The Metropolitan Museum of Art’s exhibit “Stieglitz, Steichen, Strand” which ran from November, 2010, closed in April of this year; however, there is new reason to admire the achievement of photographer and modern art maven Alfred Stieglitz, born in Hoboken in 1864 to a family of German Jewish origin.
Stieglitz’s own acclaimed photos reveal scant attention to Yiddishkeit, with the possible exception of “The Steerage,” from 1907, in which impoverished immigrants, not obviously Jewish ones, arrive in America. More insight into Stieglitz’s own Judaism may be derived from the forthcoming “My Faraway One: Selected Letters of Georgia O’Keeffe and Alfred Stieglitz: Volume One, 1915-1933” edited by Sarah Greenough, over 800 pages of the married couples’ letters, due out from Yale University Press on June 21.
Matthew Baigell’s 2006 “American Artists, Jewish Images” from Syracuse University Press asserts that Stieglitz “rarely referred to his Jewish background,” yet this impression is contradicted by “My Faraway One.” Editor Greenough points out that when Stieglitz distanced himself from his wife O’Keeffe, it was to celebrate his “shared German-Jewish heritage,” among other things, with a new lover, the photographer Dorothy Norman (born Stecker). In October 1933, Stieglitz writes to O’Keeffe about news from Germany: “Every hour seems to bring the world closer & closer to an abyss.”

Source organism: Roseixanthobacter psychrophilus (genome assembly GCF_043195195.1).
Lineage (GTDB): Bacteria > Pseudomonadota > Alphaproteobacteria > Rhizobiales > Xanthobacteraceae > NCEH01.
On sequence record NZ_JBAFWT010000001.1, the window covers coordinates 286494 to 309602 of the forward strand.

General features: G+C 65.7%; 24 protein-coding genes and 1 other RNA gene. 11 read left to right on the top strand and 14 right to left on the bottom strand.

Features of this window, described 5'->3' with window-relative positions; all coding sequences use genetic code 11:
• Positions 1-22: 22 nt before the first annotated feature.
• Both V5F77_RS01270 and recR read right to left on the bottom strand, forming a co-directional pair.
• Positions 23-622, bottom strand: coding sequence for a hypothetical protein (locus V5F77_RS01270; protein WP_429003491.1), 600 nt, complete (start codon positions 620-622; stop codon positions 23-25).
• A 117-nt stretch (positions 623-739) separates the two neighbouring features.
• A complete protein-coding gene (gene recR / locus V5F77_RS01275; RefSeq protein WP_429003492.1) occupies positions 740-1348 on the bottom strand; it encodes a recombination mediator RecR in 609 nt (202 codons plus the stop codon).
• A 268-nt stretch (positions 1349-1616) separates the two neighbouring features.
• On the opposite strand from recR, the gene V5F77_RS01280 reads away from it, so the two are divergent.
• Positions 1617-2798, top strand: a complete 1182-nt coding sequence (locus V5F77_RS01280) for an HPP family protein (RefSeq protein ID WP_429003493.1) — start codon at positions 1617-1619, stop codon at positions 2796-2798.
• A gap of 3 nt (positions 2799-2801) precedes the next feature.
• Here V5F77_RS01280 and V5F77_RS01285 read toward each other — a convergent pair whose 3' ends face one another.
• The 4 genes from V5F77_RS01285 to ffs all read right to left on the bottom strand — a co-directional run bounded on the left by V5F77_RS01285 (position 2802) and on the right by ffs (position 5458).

As if in reaction, the following month Stieglitz applauds when Henry Morgenthau, Jr. is named Secretary of the Treasury by FDR (Morgenthau was scion of a German Jewish family and brother of Alma Wertheim, who collected Stieglitz’s work). Stieglitz writes: “I see by the paper that Alma’s brother is to be head of the Treasury! — Finally a Jew & not Eugene Meyer!” Publisher of the Washington Post, Meyer was notoriously little involved with his own Jewish identity until late in life.
In December, 1933, Stieglitz writes to O’Keeffe in reaction to “Why Should the Jews Survive?,” a New Republic article by his friend the American Jewish author Waldo Frank, which answers its own question by citing such worthies as Stieglitz, Einstein, and Freud. Stieglitz notes:
An article by Waldo on Jewry. — It seems to be very fine… It seems I am mentioned amongst the select. Just a few names… It always gives me a queer feeling to be mentioned with Einstein & Bergson & a few others of that type…. Waldo is certainly insistent in placing us — Yes it does feel queer. I feel so withdrawn into a corner — really ready to hide.
As early as 1919, Frank’s “Our America” likewise “placed” the photographer: “Stieglitz is primarily the Jewish mystic. Suffering is his daily bread: sacrifice is his creed: failure is his beloved. A true Jew.” By contrast, in 1934 art critic Thomas Craven refused any place in “genuine American” art for Stieglitz, whom he described as a “Hoboken Jew without knowledge of, or interest in, the historical American background.” “My Faraway One” depicts a deeply assimilated Jewish artist, but one acutely aware of his identity and historical tragedy to come.
Watch a video tribute to Stieglitz.
Watch a trailer featuring Jeremy Irons as Stieglitz in a 2009 Lifetime TV movie, directed by Bob Balaban.